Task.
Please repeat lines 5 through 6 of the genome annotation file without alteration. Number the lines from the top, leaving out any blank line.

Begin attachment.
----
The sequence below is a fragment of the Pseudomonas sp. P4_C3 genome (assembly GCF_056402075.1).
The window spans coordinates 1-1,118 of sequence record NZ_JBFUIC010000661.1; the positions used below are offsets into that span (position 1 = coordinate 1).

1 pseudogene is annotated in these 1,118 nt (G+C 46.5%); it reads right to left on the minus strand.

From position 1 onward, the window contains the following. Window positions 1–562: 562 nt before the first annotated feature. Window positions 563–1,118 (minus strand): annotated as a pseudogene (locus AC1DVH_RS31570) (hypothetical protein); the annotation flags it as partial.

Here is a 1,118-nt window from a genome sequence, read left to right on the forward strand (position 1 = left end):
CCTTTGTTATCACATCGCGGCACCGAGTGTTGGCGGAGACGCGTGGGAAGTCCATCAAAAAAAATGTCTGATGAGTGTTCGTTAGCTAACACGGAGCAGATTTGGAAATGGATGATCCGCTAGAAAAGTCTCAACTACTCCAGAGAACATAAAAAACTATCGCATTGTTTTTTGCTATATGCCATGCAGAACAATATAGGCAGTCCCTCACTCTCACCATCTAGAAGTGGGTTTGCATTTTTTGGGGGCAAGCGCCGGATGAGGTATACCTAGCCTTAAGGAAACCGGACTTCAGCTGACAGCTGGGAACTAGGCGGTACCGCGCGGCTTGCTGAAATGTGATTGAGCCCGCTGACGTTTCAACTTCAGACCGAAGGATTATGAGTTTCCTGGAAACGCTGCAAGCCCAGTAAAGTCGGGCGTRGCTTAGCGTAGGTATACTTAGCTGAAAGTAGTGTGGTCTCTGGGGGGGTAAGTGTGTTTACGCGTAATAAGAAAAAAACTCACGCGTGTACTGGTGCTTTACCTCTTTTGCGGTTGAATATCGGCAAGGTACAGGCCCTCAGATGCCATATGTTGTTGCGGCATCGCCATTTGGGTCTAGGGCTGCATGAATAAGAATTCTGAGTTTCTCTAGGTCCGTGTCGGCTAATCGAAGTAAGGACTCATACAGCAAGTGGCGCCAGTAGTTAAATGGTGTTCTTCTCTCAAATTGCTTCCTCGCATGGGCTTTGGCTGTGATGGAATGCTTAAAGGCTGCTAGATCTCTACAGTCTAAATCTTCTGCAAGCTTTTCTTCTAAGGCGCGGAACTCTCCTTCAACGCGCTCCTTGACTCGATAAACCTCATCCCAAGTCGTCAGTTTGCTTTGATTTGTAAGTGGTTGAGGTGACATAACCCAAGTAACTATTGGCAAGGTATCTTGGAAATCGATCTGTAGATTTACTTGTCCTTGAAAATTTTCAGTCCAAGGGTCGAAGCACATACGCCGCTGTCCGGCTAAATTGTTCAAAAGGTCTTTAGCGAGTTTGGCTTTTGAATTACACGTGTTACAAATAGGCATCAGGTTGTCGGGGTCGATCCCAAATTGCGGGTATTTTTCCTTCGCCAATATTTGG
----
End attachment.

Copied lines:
Here is a 1,118-nt window from a genome sequence, read left to right on the forward strand (position 1 = left end):
CCTTTGTTATCACATCGCGGCACCGAGTGTTGGCGGAGACGCGTGGGAAGTCCATCAAAAAAAATGTCTGATGAGTGTTCGTTAGCTAACACGGAGCAGATTTGGAAATGGATGATCCGCTAGAAAAGTCTCAACTACTCCAGAGAACATAAAAAACTATCGCATTGTTTTTTGCTATATGCCATGCAGAACAATATAGGCAGTCCCTCACTCTCACCATCTAGAAGTGGGTTTGCATTTTTTGGGGGCAAGCGCCGGATGAGGTATACCTAGCCTTAAGGAAACCGGACTTCAGCTGACAGCTGGGAACTAGGCGGTACCGCGCGGCTTGCTGAAATGTGATTGAGCCCGCTGACGTTTCAACTTCAGACCGAAGGATTATGAGTTTCCTGGAAACGCTGCAAGCCCAGTAAAGTCGGGCGTRGCTTAGCGTAGGTATACTTAGCTGAAAGTAGTGTGGTCTCTGGGGGGGTAAGTGTGTTTACGCGTAATAAGAAAAAAACTCACGCGTGTACTGGTGCTTTACCTCTTTTGCGGTTGAATATCGGCAAGGTACAGGCCCTCAGATGCCATATGTTGTTGCGGCATCGCCATTTGGGTCTAGGGCTGCATGAATAAGAATTCTGAGTTTCTCTAGGTCCGTGTCGGCTAATCGAAGTAAGGACTCATACAGCAAGTGGCGCCAGTAGTTAAATGGTGTTCTTCTCTCAAATTGCTTCCTCGCATGGGCTTTGGCTGTGATGGAATGCTTAAAGGCTGCTAGATCTCTACAGTCTAAATCTTCTGCAAGCTTTTCTTCTAAGGCGCGGAACTCTCCTTCAACGCGCTCCTTGACTCGATAAACCTCATCCCAAGTCGTCAGTTTGCTTTGATTTGTAAGTGGTTGAGGTGACATAACCCAAGTAACTATTGGCAAGGTATCTTGGAAATCGATCTGTAGATTTACTTGTCCTTGAAAATTTTCAGTCCAAGGGTCGAAGCACATACGCCGCTGTCCGGCTAAATTGTTCAAAAGGTCTTTAGCGAGTTTGGCTTTTGAATTACACGTGTTACAAATAGGCATCAGGTTGTCGGGGTCGATCCCAAATTGCGGGTATTTTTCCTTCGCCAATATTTGG